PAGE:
Belize’s Economy Today
The economy of Belize continues to revolve around a number of key sectors, and GDP growth in the country is affected significantly by output in these areas, most notably agriculture. This makes the country’s economic performance particularly vulnerable to fluctuations in world commodity markets. Tourism, crude oil exports and International Business are also major contributors to the Belize economy, with tourists coming to Belize being the country’s main foreign exchange earner.
The immediate economic forecasts for Belize are relatively healthy, with growth for 2018 estimated at 2.1%. with agricultural output expected to rise alongside a growth in inbound tourism.
It is estimated that agriculture accounts for just under 10% of Belize’s GDP, and the country has a number of significant exports. Sugar and timber have always been staples, but the agriculture sector has undergone diversification and now bananas, citrus fruits and fish products are also important export products.
Agricultural exports do, however, tend to be subject to fluctuations in global commodity markets, a problem that Belize has been subject to even before independence and as far back as the 18th century (when it was still known as British Honduras) when the mahogany trade was already one of Belize’s primary exports. Forestry continues to this day to be a strong economic performer, although predominantly in the realm of preserving the country’s many forest reserves as eco-tourism destinations.
Since 1990 and the enactment of the International Business Companies Act, Belize has become a center for international financial transactions and offshore investment and banking. A Belize International Business Company is able to be organised in a more flexible way than is permitted in most other jurisdictions, and provides more privacy for shareholders and directors, who cannot be identified from public records. In addition, offshore companies registered in Belize are exempt from paying income tax.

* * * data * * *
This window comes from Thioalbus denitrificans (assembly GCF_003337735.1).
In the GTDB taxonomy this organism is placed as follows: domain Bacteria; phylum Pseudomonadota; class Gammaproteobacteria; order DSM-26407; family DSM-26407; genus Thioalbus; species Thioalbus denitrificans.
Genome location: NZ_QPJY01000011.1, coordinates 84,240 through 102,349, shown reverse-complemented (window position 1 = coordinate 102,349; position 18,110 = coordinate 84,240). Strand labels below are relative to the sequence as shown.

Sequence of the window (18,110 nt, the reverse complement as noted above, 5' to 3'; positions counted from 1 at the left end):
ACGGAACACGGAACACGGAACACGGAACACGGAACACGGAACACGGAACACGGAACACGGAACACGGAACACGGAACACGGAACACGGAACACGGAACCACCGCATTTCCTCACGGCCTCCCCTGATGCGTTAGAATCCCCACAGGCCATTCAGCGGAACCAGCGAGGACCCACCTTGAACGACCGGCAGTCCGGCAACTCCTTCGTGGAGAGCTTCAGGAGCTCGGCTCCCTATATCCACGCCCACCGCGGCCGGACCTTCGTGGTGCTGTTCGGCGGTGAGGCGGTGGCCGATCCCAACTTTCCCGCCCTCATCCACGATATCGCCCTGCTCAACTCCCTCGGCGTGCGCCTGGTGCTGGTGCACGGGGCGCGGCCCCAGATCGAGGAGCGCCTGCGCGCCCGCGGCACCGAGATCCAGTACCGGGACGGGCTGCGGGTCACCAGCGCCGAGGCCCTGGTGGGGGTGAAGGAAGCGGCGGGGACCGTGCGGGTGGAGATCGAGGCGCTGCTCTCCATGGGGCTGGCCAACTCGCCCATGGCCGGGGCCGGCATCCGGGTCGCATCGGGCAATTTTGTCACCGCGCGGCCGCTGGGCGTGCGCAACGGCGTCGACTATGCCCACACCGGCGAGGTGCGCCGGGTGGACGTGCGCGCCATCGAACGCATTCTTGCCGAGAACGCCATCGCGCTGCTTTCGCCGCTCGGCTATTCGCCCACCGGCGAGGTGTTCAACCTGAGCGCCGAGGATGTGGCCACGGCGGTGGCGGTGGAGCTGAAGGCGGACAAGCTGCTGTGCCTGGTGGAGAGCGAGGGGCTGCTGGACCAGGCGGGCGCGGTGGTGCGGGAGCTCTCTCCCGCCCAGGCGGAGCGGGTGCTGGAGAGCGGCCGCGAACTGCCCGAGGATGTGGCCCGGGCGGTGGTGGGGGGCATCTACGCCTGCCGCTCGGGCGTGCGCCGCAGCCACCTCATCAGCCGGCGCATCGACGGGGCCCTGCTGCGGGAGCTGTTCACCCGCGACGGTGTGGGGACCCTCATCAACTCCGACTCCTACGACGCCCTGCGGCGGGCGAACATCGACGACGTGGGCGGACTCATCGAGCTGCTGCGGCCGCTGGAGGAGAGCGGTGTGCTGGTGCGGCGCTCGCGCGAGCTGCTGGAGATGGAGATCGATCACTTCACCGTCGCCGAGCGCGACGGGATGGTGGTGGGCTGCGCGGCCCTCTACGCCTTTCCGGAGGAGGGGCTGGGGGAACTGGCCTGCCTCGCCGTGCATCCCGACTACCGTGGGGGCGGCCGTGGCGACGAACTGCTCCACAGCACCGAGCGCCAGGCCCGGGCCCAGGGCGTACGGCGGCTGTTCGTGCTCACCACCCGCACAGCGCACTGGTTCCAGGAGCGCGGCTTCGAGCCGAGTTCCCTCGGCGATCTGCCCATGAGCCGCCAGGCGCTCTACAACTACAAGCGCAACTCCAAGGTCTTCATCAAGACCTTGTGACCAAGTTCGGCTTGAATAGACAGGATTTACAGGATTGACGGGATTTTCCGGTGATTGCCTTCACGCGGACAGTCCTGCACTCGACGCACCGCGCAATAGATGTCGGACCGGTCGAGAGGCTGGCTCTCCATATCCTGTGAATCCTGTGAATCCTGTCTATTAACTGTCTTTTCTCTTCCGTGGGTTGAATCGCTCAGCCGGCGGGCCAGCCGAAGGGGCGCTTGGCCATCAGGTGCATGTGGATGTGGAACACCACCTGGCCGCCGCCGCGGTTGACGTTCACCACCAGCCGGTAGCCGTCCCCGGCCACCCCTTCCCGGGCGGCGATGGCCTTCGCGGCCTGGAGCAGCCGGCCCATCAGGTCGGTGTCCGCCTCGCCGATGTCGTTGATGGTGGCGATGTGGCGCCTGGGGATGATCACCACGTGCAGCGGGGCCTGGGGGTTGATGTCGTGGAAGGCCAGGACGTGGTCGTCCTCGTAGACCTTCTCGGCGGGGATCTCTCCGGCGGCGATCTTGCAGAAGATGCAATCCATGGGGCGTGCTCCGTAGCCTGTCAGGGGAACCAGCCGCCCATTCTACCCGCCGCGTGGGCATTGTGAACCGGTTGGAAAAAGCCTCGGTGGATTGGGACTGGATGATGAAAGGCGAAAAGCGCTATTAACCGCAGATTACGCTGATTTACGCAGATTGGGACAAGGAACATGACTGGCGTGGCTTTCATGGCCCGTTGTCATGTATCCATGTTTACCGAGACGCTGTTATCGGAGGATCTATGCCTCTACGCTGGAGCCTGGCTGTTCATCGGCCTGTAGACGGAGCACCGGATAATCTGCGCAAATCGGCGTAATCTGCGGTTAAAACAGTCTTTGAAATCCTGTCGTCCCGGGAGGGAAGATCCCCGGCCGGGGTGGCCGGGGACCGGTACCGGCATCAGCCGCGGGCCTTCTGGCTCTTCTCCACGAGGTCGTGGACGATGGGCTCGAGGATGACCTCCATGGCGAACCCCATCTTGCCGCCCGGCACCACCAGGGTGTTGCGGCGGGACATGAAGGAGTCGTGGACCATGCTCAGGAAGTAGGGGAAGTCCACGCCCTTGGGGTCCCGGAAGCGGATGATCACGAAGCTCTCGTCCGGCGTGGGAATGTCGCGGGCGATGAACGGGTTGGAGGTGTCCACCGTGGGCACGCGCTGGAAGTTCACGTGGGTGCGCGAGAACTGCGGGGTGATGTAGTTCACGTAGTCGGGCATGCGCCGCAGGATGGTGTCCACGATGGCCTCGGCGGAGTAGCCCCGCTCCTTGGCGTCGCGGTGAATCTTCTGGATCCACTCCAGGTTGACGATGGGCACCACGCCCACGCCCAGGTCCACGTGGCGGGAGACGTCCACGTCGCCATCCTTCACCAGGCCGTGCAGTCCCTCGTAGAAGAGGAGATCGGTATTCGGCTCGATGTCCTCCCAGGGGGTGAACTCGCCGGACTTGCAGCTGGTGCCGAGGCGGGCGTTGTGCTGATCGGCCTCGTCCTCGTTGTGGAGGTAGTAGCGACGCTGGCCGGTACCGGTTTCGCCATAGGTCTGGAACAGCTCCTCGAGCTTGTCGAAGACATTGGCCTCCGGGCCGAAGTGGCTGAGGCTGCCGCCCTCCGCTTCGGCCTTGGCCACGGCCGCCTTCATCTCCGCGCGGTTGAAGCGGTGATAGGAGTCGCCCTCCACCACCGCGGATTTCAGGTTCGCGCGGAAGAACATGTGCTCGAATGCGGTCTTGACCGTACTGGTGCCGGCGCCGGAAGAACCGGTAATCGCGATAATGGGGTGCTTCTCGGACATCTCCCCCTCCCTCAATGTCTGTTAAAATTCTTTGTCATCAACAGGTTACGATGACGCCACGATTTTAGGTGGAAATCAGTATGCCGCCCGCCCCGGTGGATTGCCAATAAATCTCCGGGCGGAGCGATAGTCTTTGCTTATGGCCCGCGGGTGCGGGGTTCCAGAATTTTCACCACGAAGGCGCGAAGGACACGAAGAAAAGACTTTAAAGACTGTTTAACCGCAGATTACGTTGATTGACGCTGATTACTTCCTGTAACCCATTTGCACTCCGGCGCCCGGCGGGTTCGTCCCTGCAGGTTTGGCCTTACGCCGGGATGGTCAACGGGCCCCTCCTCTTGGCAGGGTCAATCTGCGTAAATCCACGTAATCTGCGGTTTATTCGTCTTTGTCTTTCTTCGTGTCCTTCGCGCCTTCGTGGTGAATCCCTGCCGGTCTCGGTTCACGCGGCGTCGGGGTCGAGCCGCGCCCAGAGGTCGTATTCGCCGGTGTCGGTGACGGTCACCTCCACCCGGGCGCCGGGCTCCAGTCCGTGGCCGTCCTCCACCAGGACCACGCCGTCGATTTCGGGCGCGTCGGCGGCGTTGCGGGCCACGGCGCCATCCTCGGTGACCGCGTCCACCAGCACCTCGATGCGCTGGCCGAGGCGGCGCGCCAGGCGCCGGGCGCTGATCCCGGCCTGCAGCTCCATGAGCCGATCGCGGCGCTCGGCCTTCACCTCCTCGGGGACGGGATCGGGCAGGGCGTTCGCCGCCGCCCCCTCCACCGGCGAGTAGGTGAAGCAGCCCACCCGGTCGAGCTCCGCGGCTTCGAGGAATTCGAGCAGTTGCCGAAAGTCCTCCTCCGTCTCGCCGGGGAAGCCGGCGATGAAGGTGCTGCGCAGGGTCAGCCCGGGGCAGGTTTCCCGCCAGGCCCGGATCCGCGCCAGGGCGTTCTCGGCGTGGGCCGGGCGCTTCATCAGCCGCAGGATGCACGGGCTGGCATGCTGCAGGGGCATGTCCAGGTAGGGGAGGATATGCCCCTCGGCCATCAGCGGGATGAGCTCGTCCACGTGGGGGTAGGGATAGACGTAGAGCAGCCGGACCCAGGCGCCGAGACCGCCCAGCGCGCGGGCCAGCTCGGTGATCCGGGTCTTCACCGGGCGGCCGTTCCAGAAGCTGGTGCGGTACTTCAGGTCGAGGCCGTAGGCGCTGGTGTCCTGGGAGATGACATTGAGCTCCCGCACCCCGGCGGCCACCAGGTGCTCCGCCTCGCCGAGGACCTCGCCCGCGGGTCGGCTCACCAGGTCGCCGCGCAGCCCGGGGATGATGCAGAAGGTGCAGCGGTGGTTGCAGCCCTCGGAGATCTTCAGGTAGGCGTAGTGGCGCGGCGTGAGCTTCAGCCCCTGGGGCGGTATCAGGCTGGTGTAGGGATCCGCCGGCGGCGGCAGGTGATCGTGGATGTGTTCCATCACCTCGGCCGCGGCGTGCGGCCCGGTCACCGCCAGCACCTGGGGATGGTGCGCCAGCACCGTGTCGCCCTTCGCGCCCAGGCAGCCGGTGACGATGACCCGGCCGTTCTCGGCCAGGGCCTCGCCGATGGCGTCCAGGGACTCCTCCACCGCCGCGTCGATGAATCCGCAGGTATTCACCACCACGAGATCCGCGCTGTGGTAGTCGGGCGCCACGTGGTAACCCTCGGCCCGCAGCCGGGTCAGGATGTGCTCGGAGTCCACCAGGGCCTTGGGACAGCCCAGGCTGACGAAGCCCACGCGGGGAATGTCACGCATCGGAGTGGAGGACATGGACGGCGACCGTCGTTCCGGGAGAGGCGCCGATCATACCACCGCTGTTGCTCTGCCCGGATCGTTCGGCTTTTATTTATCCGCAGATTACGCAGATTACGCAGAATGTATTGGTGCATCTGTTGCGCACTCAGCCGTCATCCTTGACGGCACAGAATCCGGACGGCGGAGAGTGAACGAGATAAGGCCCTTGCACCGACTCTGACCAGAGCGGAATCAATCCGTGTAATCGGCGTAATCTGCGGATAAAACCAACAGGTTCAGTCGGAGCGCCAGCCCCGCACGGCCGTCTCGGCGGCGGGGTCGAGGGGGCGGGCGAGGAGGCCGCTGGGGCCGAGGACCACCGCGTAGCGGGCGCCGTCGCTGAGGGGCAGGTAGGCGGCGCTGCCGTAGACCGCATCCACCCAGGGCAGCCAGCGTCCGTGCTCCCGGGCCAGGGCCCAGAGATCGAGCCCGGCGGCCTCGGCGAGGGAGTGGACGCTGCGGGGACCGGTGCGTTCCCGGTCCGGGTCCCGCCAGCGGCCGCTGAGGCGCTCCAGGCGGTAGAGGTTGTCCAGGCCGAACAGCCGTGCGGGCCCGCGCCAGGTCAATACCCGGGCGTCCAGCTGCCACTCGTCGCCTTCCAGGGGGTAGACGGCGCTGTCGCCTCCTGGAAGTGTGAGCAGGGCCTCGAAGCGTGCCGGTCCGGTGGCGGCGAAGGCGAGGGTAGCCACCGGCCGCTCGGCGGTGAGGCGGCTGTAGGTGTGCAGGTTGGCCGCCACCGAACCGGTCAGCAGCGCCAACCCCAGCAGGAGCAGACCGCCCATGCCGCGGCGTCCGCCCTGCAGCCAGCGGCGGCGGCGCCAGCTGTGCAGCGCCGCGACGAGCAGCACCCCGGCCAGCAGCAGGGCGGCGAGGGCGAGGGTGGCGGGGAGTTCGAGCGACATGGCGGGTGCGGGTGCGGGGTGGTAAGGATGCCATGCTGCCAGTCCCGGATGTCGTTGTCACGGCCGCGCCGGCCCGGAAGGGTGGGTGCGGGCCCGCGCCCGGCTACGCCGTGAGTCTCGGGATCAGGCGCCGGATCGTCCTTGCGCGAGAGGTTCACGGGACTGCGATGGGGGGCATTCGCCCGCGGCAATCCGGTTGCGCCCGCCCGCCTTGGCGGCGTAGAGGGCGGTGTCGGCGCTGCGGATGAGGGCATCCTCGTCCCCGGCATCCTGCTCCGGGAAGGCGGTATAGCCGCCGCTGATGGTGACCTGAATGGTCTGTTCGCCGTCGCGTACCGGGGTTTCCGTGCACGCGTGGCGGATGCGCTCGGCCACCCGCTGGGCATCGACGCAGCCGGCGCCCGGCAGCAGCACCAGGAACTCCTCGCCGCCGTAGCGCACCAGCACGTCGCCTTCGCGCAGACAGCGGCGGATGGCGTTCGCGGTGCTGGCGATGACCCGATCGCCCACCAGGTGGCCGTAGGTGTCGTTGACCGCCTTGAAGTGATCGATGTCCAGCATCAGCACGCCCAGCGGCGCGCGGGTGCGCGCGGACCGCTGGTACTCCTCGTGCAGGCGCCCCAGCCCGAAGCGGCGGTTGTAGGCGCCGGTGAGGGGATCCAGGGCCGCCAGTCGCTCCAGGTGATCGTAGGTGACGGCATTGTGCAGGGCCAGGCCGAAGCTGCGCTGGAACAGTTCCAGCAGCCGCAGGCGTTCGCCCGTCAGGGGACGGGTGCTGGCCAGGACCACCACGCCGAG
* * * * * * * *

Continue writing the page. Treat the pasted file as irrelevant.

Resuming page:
Another way in which Belize has carved out a niche for itself in the global economy is in the e-gaming licensing industry (visit top5casinosites.co.uk to see major online casinos that are operating under a Belize e-gaming license). The Computer Wagering Licensing Act (1995), which was introduced in May 1996, enables gambling companies licensed in Belize to provide casino games and sports betting services for players who are based outside of the country. A number of major international gambling brands are therefore licensed to operate from Belize and this function continues to make an important contribution to the services economy.
Online gambling regulation has, however, become a much more competitive industry, particularly as a number of major countries, most notably the UK, have now introduced their own online gambling licensing and regulatory authorities. Nevertheless, the industry is still strong on Belize and there is potential for it to diversify and remain a key player by becoming a licensing authority for crypto-currency casino and sports betting based on blockchain technology.
Crude oils sales also play a role in the economy of Belize and, although prices are subject to great worldwide volatility, it has been an area in which there has been recent growth, with exports up $1.9 million in January 2018 compared with the same time in 2017, despite no change in production levels.
However, the exploration and development of oil fields is not straightforward in Belize, and so there would need to be a significant uptick in the price of crude for it to be worthwhile for oil companies to make further major investments in the country in the immediate future.
Tourism currently makes a direct contribution of just under 20% to Belize’s GDP, while the total contribution is over 45%. Around 13% of the country’s population is directly employed in the tourism industry and so its importance cannot be overstated. It is also shown that tourism has a positive effect on a number of other key economic sectors, notably the agricultural, international business and construction industries.
Ecotourism in particular is a growing sector, with the authorities increasing the number and range of protected natural and historical attractions in a bid to capture an ever-greater share of this burgeoning international market.
Places like the Great Blue Hole, Thousand Foot Falls, Caye Caulker, the Belize Barrier Reef and countless other natural and archaeological sites attract visitors from around the world, and numbers are only likely to increase as the economy becomes more tourism driven and the government and authorities become more proactive in promoting this specific sector of the tourist industry.